With the coronavirus impact on the economy, should investors worry about filing their I-829?

  • Posted on April 1, 2020 | Updated on April 2, 2020 | 5 min read

Immigration lawyer Matt Galati has advice for investors concerned about filing an I-829 petition during this economic downturn. He says the key factor to approval is job creation — in particular, the “expectation” of such, according to regulations. Additionally, he reminds us that the USCIS policy may allow for job creation more than three years after conditional permanent residency under “extreme circumstances,” like a force majeure — an event that cannot be anticipated or controlled.  

The last couple weeks have been unprecedented in recent history, and the mark that COVID-19 is making has been felt all around the world, in every sphere. Immigration is one of them, and lawyer Matt Galati has been inundated with questions about how the current economic downturn will impact EB5 Green Card investors seeking to file their I-829 petition, to seek removal of the conditions on permanent resident status.

The USCIS Policy Manual cites the two major I-829 criteria that investors must provide evidence of having fulfilled:

  1. Evidence that the investor has invested, or is in the process of actively investing, the required capital. This EB5 investment capital must be sustained throughout the period of the investor’s conditional permanent residency.
  2. Evidence that the New Commercial Enterprise (NCE) has created, or can be expected to create, within a reasonable time, 10 full-time jobs.

Galati says that for those concerned about the pandemic and looking to file their I-829 petition, approval hinges largely on job creation. He points out that regulations clearly indicate that, just like with an I-526 petition, an I-829 petition can be approved based on “prospective” job creation, meaning the jobs don’t have to be actually created during the point of filing. (He does mention, that during the last several years, most projects have been able to create the jobs on time.)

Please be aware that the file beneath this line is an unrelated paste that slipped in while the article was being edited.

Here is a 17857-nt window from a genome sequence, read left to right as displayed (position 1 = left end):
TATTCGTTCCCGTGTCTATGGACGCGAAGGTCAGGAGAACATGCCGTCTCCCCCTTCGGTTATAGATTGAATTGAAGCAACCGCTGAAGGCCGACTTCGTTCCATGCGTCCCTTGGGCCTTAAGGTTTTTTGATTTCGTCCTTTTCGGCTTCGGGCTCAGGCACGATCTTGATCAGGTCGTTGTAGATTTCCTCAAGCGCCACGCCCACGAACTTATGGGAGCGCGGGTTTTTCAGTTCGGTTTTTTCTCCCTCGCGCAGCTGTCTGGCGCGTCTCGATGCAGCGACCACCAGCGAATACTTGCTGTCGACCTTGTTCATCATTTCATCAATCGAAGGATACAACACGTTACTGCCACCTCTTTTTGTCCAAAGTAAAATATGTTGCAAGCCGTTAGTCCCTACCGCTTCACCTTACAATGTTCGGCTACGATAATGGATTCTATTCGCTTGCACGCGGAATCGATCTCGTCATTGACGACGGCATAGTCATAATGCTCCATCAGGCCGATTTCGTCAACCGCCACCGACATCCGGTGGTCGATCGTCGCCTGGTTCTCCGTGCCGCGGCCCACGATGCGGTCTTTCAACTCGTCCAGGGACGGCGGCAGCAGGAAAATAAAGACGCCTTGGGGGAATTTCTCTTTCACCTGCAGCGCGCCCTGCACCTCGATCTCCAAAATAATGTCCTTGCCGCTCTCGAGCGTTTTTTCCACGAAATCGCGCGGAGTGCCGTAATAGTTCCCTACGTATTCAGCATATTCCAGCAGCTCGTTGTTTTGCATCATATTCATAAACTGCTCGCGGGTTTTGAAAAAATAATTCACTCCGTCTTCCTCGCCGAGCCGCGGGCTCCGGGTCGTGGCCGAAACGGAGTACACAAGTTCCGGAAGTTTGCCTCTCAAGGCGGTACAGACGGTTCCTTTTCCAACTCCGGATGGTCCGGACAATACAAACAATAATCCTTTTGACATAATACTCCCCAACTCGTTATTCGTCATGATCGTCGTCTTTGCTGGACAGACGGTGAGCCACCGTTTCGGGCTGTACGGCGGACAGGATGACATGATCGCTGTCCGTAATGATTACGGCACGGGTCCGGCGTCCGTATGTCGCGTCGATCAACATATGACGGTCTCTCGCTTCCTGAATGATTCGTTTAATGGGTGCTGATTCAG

Flexibility for creation occurring past the typical two-year period

The USCIS Policy Manual allows for job creation “within a reasonable time standard” after the filing of an I-829. The agency realizes that flexibility is needed to account for the variables and unpredictable nature of starting a Green Card by investment business. But there are limits to such flexibility. Galati tells us that one can interpret policy to allow for job creation up to a year after the expiration of conditional permanent residency. He also advises that in such a case, having an updated business plan and economic analysis can serve an investor very well.

Is three years after conditional permanent residency the upper limit of the job creation timeline? Usually, but not always. USCIS says that jobs created after this three-year point will not be considered “unless extreme circumstances are presented.” The example USCIS provides for an extreme example is a “force majeure,” an event that cannot be controlled or anticipated. Such an event may be an act of nature, or acts of people, such as a war. 

COVID-19 as a force majeure

Galati knows that many petitioners looking to file their I-829 have invested in projects that are not performing as expected now because of the pandemic. The EB5 news is that while COVID-19 does not mean job creation may be forgotten during this time of global crisis, an investor should provide evidence of how the virus has delayed construction, as well as provide a plan for job creation for the third year or beyond due to “extreme circumstances.”

Actual job creation vs. the expectation of job creation

Galati stresses the fact that the USCIS policy manual speaks to the requirement of only the “expectation” of job creation. He does say that lengthy processing times have led to USCIS issuing a Request for Evidence (RFE) a year or more after filing to investigate actual job creation — but Galati strongly believes that the regulations do not mandate actual job creation, only the expectation of such. He maintains that an adjudicator should make a decision on a petition at the point of filing, and up to 90 days later — but not beyond this period. The immigration lawyer implies that judging job creation at a much later time can be legally challenged.

So for EB 5 immigration investors, the upshot of this is that they do not have to prove that jobs are created, only that the jobs can be expected to be created within a reasonable period of time.

In concluding, Galati offers the hope that history provides us: during the recession of 2008 many I-829 petitions were approved. He offers this advice for those looking to file their I-829: “Investors need effective advocacy from immigration counsel and ongoing loyalty from their project issuers to ensure adequate job creation – whenever that may be.”

Read Galati’s article Filing I-829s During a Coronavirus Economic Downturn

See the USCIS policy for removal of I-829 conditions

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